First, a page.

Wednesday, November 11, 2009

My heart bleeds

Speaker Lockwood Smith is concerned that public outrage over MP's perks is stressing them and their families. My heart bleeds for them, really. Why, it must be so stressful having the public demanding accountability for how our money as spent. But if its stressful for MPs, you have to wonder how the public service, who are subject to far pettier levels of scrutiny (down to whether the biscuits are plain or chocolate) copes.

"But that's different!" say MPs. No, its not. Travel perks are paid for with public money. We have a right then to know whether that money is well spent, or whether it should be spent at all. If a government department was providing these sorts of perks to its staff, we would rightly be outraged at the total waste of money (and Rodney Hide would be first to weigh in). The same principles surely applies to MPs. And if they think the money is not wasted, that the taxpayer somehow derives some benefit by subsidising Hide's $10,000 holiday in Hawaii, then the onus is on them to speak up and explain how. But their silence is deafening - and very, very telling.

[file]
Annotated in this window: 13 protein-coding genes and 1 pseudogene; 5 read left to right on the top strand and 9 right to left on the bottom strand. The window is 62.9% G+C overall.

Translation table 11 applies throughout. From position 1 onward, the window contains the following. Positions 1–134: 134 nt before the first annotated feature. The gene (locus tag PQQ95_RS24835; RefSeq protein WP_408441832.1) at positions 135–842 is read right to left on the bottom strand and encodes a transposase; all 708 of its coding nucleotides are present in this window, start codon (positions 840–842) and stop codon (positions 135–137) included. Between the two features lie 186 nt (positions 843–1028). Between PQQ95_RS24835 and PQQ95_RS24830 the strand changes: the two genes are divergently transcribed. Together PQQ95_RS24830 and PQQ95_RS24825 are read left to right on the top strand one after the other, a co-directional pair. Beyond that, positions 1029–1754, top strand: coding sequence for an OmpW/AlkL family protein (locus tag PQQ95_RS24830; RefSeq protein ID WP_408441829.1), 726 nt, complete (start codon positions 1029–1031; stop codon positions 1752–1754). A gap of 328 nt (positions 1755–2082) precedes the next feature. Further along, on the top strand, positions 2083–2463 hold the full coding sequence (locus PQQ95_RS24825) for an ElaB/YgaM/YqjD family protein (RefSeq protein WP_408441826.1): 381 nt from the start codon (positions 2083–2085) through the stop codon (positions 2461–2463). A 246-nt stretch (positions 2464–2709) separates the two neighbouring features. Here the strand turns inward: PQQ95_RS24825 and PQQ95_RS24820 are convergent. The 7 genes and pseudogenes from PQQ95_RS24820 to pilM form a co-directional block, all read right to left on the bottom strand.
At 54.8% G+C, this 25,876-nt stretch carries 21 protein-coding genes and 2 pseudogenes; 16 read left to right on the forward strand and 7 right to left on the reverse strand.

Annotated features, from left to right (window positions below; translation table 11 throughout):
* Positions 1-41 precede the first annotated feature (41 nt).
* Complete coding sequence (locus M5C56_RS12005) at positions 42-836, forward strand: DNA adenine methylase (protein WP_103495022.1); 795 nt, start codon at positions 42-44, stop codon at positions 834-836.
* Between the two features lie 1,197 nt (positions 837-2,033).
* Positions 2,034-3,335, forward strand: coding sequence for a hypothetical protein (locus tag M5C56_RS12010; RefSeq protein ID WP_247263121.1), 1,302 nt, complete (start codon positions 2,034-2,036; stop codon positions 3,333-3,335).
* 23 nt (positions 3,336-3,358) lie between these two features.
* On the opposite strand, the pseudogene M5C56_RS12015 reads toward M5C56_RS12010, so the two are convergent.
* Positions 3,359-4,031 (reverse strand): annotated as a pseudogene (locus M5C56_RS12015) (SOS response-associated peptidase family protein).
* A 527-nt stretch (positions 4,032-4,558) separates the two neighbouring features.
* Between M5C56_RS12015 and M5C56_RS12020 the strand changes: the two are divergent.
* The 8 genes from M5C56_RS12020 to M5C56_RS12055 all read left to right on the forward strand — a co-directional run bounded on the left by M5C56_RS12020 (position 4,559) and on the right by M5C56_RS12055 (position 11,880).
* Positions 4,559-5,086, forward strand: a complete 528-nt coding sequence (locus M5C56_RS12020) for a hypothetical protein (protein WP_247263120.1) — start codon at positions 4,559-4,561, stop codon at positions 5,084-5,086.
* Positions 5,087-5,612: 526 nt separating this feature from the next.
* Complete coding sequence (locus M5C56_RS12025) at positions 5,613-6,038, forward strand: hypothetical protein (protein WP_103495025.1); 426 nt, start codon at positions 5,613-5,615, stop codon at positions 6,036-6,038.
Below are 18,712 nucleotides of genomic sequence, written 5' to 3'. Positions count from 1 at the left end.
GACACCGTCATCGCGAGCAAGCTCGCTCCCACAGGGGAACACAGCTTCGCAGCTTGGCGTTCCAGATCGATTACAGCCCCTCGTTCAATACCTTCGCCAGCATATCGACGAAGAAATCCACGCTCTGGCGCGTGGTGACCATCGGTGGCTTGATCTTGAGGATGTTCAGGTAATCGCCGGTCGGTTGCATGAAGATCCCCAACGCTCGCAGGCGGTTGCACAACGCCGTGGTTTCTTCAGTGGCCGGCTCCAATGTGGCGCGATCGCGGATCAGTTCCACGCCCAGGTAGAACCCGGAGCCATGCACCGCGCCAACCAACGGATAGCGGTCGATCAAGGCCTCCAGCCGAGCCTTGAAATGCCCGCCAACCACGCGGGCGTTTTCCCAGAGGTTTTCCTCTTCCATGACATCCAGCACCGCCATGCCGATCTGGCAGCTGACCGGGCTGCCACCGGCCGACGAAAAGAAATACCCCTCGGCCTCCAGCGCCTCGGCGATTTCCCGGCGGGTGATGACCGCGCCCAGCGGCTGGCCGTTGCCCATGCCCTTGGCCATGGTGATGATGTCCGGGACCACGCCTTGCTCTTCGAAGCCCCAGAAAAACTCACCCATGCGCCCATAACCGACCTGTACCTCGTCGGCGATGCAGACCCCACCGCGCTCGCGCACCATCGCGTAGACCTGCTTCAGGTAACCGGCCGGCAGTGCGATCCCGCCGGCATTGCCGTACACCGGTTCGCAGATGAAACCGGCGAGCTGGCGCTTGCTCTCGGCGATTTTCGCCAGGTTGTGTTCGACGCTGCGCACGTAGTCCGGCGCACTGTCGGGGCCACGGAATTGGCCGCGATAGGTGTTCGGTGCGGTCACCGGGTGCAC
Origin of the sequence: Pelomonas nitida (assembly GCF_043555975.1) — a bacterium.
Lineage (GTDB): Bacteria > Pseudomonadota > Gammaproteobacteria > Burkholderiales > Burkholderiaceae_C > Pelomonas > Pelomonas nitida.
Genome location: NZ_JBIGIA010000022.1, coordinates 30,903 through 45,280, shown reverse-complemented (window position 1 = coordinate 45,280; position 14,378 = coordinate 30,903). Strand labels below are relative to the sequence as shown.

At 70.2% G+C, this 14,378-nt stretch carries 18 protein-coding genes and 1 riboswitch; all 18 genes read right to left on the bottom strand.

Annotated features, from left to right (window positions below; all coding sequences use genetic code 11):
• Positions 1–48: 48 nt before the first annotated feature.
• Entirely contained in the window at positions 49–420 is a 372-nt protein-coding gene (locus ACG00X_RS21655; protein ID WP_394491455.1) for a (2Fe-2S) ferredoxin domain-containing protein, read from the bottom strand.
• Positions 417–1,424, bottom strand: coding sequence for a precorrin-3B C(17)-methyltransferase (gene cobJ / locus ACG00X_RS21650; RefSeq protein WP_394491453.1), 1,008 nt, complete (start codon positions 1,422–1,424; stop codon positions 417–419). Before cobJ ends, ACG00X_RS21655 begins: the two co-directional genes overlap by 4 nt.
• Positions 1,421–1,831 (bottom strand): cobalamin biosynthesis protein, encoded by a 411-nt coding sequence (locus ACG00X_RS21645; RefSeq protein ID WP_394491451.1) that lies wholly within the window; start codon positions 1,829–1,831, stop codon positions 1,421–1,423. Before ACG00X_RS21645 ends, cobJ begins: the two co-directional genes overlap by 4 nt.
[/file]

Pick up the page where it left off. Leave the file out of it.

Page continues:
Smith also argues that the average benefit of travel has been factored into (and effectively deducted from) MP's salaries by the Remuneration Commission. Maybe back in 2003 - but they've been silent on the issue for the last six years. And given that the perk-for-pay deal was effectively cut in the 70's, and no only one MP from that era is still sitting in the House, I think that that argument is effectively dead.

Finally, Smith says he feels responsible for the stress caused over this issue, as he made the decision to release details on MPs expenses. The subtext: he should have maintained the cosy conspiracy of silence around perks and expenses instead. Way to go with earning that reputation, Dr Smith.

Correction: Roger Douglas was first elected in 1969, and is accurately described as a relic of that era. He may also be a zombie.